Rebel mines kill six in Sri Lanka

Rebel mines killed six on Monday, Sri Lankan officials said, as separatist insurgents said they would not attend scheduled peace talks unless they are allowed secured passage to hold a crucial internal meeting. At least 50 people have been killed this week in a spike in violence ahead of peace talks scheduled in Geneva for April 24-25.

The squabble over the meeting is the latest dispute to strain relations between the government and the Liberation Tigers of Tamil Eelam, who began fighting in 1983 for a separate state for minority Tamils, claiming discrimination by the island's Sinhalese majority. Rebel commanders on Saturday canceled a trip by sea to an internal meeting because they felt threatened by the presence of naval ships in the vicinity. The government said the four craft were there to ensure the rebels' safety.

Also Monday, a mine killed four soldiers in the northern town of Vavuniya, while two suspected rebels apparently accidentally blew themselves up while transporting a mine in northern Jaffna, police said. Another mine wounded three air force personnel, one critically, in a military bus passing through Batticaloa, said air force spokesman, Group Captain Ajantha Silva.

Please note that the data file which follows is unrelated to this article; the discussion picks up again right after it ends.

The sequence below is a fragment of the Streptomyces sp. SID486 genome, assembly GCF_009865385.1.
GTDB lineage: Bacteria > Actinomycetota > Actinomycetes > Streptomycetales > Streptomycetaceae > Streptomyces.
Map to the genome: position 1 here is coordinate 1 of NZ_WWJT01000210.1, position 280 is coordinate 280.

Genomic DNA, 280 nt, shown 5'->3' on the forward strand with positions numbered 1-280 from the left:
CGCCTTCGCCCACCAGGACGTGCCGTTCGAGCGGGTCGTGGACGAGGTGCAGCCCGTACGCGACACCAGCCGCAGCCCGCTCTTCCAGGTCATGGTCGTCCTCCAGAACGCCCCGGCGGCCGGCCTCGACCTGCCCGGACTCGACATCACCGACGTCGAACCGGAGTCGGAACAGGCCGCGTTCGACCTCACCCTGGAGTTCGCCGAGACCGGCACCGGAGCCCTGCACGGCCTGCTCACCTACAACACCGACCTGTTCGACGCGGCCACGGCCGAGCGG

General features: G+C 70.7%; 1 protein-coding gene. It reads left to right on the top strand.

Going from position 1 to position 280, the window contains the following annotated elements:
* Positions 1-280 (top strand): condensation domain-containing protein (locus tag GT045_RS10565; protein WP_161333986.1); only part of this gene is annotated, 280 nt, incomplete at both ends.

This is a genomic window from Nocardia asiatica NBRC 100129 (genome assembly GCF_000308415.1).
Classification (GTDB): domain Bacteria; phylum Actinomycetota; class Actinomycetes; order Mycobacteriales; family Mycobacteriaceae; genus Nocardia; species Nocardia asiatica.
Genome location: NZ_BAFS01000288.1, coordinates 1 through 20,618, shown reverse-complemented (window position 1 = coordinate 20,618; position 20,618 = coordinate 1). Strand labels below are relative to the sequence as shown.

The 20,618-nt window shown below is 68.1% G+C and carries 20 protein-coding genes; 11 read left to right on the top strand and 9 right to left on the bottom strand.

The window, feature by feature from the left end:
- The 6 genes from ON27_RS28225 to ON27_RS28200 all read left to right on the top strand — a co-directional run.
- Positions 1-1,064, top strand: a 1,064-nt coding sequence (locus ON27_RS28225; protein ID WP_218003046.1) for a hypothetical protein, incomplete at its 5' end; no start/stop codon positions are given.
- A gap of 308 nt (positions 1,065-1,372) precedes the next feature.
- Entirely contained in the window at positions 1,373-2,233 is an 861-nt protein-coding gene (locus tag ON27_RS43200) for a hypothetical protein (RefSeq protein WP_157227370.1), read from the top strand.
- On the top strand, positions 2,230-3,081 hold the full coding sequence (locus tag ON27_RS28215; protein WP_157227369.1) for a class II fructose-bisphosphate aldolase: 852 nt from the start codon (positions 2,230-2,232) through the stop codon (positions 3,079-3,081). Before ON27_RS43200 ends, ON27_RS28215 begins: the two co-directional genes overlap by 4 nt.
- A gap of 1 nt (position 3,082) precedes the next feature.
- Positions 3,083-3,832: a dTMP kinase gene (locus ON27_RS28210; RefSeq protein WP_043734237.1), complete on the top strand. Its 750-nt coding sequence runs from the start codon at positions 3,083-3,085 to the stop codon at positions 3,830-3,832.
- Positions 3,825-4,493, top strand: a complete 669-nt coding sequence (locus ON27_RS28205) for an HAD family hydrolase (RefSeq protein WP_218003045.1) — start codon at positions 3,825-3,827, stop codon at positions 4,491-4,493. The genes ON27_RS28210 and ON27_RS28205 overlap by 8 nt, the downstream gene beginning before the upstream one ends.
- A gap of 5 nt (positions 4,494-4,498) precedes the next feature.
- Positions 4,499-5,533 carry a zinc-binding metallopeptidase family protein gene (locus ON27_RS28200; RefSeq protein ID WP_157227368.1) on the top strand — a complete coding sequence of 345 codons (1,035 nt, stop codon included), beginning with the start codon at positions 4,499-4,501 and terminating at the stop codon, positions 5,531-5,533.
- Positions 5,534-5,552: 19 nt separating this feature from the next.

Tamil Tiger rebels formally told Norwegian peace brokers they will not attend the talks unless they can hold their meeting, according to a pro-Tamil Web site. As an alternate measure, Sri Lanka on Monday told Norwegian officials they could use private helicopters to transport Tiger commanders to their internal meeting.

"The Sri Lankan government is keen to have the peace talks, and we are going an extra mile to make the LTTE come to Geneva," said Palitha Kohona, head of government's peace secretariat. It wasn't immediately clear if the Norwegians or rebels agreed to the proposal.

Under the 2002 Norway-brokered truce that ended almost two decades of fighting, the government had been providing helicopters for top rebel officials traveling through government-held territory. The government has turned down several requests for air transport in the past, but started doing so with much more frequency after relations with the rebels became strained after a series of violent incidents since December, reports the AP.


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